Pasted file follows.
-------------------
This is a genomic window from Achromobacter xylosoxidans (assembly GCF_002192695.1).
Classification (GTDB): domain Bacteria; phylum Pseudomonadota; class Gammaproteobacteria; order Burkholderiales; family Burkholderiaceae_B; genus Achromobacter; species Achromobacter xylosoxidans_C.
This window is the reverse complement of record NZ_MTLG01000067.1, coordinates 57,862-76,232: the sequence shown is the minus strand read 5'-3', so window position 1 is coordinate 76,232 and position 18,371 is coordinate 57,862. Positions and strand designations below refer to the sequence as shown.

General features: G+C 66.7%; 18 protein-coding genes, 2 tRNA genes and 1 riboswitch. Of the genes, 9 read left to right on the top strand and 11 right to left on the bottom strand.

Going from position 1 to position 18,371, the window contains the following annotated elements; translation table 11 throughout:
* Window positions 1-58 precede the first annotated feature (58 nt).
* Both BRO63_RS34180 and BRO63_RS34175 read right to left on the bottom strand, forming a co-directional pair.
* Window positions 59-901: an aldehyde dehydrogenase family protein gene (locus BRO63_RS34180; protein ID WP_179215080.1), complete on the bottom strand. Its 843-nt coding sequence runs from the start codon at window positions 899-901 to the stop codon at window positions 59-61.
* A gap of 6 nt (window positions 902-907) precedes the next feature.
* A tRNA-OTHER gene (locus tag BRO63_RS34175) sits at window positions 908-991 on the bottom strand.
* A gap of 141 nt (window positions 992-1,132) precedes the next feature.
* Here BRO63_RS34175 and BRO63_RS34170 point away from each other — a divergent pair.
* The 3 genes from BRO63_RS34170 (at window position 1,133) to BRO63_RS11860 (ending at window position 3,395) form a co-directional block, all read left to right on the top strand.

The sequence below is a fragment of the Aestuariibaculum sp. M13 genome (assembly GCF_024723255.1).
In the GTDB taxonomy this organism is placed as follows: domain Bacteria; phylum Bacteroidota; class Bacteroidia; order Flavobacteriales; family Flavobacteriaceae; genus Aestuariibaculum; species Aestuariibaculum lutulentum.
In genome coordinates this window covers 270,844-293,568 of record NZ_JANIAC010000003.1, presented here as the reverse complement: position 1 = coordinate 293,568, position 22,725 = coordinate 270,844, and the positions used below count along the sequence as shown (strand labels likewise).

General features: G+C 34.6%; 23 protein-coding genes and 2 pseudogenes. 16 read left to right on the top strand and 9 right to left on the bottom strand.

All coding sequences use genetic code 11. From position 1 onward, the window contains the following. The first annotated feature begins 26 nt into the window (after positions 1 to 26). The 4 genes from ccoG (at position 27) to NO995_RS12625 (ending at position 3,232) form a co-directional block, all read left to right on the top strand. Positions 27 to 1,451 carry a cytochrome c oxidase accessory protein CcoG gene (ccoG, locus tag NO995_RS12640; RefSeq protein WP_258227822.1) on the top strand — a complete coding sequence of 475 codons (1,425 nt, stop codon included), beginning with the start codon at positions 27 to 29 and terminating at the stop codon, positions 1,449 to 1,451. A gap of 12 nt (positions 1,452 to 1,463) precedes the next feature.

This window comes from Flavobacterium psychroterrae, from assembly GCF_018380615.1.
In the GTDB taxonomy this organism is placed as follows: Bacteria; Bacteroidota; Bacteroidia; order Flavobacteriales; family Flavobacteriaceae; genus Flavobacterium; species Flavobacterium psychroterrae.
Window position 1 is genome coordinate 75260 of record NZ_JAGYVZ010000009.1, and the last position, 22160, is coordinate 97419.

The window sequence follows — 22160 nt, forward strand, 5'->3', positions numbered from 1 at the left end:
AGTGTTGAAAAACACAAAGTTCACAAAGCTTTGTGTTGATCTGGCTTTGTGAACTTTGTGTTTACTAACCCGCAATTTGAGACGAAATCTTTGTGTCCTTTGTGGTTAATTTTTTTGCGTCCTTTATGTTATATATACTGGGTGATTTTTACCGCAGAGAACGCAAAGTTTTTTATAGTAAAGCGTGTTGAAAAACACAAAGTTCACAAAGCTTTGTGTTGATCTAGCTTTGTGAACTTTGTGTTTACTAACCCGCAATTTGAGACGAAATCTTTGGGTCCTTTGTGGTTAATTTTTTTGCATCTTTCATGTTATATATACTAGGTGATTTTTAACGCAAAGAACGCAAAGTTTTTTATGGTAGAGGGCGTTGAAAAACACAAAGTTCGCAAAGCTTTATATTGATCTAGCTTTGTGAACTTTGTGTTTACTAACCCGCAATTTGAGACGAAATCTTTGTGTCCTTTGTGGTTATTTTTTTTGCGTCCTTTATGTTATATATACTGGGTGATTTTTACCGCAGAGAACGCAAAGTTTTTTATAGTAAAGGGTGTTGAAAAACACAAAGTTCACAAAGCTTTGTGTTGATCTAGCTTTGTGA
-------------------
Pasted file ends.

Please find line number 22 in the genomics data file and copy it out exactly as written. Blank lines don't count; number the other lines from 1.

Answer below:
The window sequence follows — 22160 nt, forward strand, 5'->3', positions numbered from 1 at the left end: